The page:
**2020**, 13, 3625. [Google Scholar] [CrossRef] [PubMed] - Nowell, D.; Hills, D.A. Crack Initiation Criteria in Fretting Fatigue. Wear
**1990**, 136, 329–343. [Google Scholar] [CrossRef] - Yuan, X.; Yue, Z.F.; Yan, W.Z.; Wen, S.F.; Li, L. Experimental and Analytical Investigation of Fatigue and Fracture Behaviors for Scarfed Lap Riveted Joints with Different Lap Angle. Eng. Fail. Anal.
**2013**, 33, 505–516. [Google Scholar] [CrossRef] - Szolwinski, M.P.; Farris, T.N. Linking Riveting Process Parameters to the Fatigue Performance of Riveted Aircraft Structures. J. Aircraft
**2000**, 37, 130–137. [Google Scholar] [CrossRef] - Urban, M.R. Analysis of the Fatigue Life of Riveted Sheet Metal Helicopter Airframe Joints. Int. J. Fatigue
**2003**, 25, 1013–1026. [Google Scholar] [CrossRef] - Szymczyk, E.; Jachimowicz, J.; Slawinski, G.; Derewonko, A. Influence of Technological Imperfections on Residual Stress Fields in Riveted Joints. In Procedia Engineering; Chapter’ MESOMECHANICS; Korsunsky, A.M., Dini, D., Sih, G.C., Eds.; Elsevier: Amsterdam, The Netherlands, 2009; pp. 59–62. [Google Scholar]
- Lei, C.; Bi, Y.; Li, J.; Ke, Y. Effect of Riveting Parameters On the Quality of Riveted Aircraft Structures with Slug Rivet. Adv. Mech. Eng.
**2017**, 9, 168781401773471. [Google Scholar] [CrossRef]

**Figure 1.**Riveting deformation process: (

**a**) stage 1 of riveting process; (

**b**) stage 2 of riveting process; (

**c**) stage 3 of riveting process; (

**d**) stage 4 of riveting process.

**Figure 2.**Schematic diagram of riveted lap joint structure and size: (

**a**) the structure and size of the joint plate; (

**b**) the structure and size of the countersunk rivet.

**Figure 9.**Riveting force–displacement comparison curve obtained by finite element simulation and experiment.

**Figure 11.**Schematic diagram of the finite element model of different riveting angles and directions: (

**a**) 0-3: a pressure riveting model with the punch deflected by 3° under the direction of 0°; (

**b**) 180-3: a pressure riveting model with the punch deflected by 3° under the direction of 180°.

**Figure 12.**Simulation results of riveted parts after pressing riveting at different angles in the same direction (0°) (unit: MPa): (

**a**) the reference deformation and stress result of the punch at 0° when the punch is not deflected; (

**b**) the deformation and stress result of the punch pressing down at an angle of 3° in the direction of 0°; (

**c**) the deformation and stress result of the punch pressing down at an angle of 3° in the direction of 180°.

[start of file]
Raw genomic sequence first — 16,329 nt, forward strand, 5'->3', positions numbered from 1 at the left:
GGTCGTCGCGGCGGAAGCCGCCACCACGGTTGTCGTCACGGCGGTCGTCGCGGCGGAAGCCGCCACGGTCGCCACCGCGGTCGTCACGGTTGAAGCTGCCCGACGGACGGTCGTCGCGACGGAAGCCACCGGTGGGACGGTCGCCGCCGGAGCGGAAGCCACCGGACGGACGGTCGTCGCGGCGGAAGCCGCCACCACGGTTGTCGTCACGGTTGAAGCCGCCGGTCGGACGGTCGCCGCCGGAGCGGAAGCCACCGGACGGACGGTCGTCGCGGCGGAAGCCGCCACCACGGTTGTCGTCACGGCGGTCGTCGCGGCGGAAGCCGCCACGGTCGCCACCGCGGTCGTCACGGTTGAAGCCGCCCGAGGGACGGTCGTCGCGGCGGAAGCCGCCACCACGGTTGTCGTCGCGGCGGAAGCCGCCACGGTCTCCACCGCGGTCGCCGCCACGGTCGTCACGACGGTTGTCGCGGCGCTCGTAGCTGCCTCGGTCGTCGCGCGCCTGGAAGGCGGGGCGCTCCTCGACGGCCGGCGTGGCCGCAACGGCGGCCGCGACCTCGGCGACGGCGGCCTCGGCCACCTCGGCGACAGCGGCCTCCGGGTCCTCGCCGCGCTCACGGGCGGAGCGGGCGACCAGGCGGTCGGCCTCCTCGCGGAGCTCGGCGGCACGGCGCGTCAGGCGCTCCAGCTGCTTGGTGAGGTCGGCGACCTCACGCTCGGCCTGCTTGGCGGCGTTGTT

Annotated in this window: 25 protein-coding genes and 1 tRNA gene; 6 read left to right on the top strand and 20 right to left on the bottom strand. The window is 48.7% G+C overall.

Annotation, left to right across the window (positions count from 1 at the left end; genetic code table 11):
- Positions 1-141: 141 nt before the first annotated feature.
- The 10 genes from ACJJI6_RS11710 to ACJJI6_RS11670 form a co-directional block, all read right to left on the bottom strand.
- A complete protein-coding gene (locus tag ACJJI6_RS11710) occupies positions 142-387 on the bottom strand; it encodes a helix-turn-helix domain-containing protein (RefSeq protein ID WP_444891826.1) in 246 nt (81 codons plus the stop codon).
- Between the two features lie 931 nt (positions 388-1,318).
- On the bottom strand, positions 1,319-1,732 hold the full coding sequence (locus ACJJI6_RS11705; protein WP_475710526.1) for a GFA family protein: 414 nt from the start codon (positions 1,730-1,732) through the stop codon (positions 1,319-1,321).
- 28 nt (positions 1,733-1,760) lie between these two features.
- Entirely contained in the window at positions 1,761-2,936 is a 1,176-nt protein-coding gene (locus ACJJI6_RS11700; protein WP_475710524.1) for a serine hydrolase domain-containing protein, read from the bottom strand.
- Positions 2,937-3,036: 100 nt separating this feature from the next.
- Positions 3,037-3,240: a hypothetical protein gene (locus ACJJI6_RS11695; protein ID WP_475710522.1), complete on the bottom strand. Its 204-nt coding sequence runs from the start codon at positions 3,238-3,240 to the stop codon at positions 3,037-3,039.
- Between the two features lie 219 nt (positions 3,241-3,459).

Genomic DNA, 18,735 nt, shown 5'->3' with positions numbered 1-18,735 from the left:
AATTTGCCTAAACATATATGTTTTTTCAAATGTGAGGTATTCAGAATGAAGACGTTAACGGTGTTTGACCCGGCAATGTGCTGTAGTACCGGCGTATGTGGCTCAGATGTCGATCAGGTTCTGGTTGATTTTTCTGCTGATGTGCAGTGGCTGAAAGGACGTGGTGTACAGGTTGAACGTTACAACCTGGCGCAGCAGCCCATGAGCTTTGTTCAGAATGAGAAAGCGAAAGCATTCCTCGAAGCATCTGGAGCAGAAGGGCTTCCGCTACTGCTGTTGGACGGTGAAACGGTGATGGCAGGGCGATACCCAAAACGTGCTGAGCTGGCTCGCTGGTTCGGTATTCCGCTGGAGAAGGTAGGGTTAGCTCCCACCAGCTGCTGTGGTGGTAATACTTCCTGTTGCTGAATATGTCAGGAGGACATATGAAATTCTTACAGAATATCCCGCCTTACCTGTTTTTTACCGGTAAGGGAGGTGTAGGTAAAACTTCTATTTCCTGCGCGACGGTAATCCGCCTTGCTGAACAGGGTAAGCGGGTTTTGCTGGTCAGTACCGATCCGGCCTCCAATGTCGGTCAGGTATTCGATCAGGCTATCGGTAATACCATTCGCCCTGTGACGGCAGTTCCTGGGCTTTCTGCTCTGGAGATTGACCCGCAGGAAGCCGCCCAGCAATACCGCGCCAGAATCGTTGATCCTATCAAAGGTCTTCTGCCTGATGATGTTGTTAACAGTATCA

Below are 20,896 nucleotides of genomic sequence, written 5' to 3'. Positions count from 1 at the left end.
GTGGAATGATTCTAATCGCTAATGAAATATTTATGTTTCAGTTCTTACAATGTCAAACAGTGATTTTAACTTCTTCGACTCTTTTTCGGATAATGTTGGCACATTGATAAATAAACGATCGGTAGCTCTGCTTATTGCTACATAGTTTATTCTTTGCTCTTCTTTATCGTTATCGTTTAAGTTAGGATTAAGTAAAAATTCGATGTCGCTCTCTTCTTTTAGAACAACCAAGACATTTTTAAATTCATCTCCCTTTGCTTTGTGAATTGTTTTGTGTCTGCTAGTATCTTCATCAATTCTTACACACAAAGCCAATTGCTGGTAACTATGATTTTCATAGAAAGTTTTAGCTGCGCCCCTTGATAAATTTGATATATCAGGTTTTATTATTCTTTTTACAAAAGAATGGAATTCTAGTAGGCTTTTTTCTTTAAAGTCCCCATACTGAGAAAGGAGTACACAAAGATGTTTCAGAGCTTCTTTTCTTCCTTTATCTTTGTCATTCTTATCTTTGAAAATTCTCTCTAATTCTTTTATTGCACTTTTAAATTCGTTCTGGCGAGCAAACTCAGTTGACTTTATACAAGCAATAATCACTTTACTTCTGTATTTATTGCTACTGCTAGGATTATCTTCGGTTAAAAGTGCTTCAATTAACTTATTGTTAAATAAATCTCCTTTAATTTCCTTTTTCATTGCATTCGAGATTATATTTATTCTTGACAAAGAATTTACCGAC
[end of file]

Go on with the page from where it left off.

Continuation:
**Figure 13.**Simulation results of riveted piece after transverse stretching: (

**a**) the reference deformation and stress result of the punch at 0° when the punch is not deflected (0-0); (

**b**) the deformation and stress result of the punch pressing down at an angle of 3° in the direction of 0° (0-3); (

**c**) the deformation and stress result of the punch pressing down at an angle of 3° in the direction of 180° (180-3).

**Figure 15.**High-cycle and low-cycle fatigue test results of riveted lap joints: (

**a**) plate fractures with high-cycle fatigue failure; (

**b**) rivet fracture with low-cycle fatigue failure.

**Figure 16.**Fatigue fracture section of riveted lap joint: (

**a**) fatigue fracture section of 0° standard part (0-0); (

**b**) fatigue fracture section of riveted lap joint with 1° in the 0° direction (0-1); (

**c**) fatigue fracture section of riveted lap joint with 1° in the 180° direction (180-1).

**Figure 17.**Distribution diagram of maximum principal stress around the hole of riveted parts (unit: MPa): (

**a**) distribution of maximum principal stress of 0° standard part (0-0); (

**b**) distribution of maximum principal stress of riveted parts of 1° in the 0° direction (0-1); (

**c**) distribution of maximum principal stress of riveted parts of 1° in the 180° direction (180-1).

**Figure 18.**Fatigue failure morphology of riveted lap joints at different riveting angles: (

**a**) fatigue failure morphology of 0° standard part (0-0); (

**b**) fatigue failure morphology of riveted joints of 1° in the 0° direction (0-1); (

**c**) fatigue failure morphology of riveted joints of 2° in the 0° direction (0-2).

**Figure 19.**Distribution diagram of maximum principal stress of riveted joints of different riveting angles (unit: MPa): (

**a**) distribution of maximum principal stress of 0° standard part (0-0); (

**b**) distribution of maximum principal stress of riveted parts of 1° in the 0° direction (0-1); (

**c**) distribution of maximum principal stress of 2° in the 0° direction (0-2).

**Figure 20.**Fatigue failure morphology of riveted lap joints in different riveting directions: (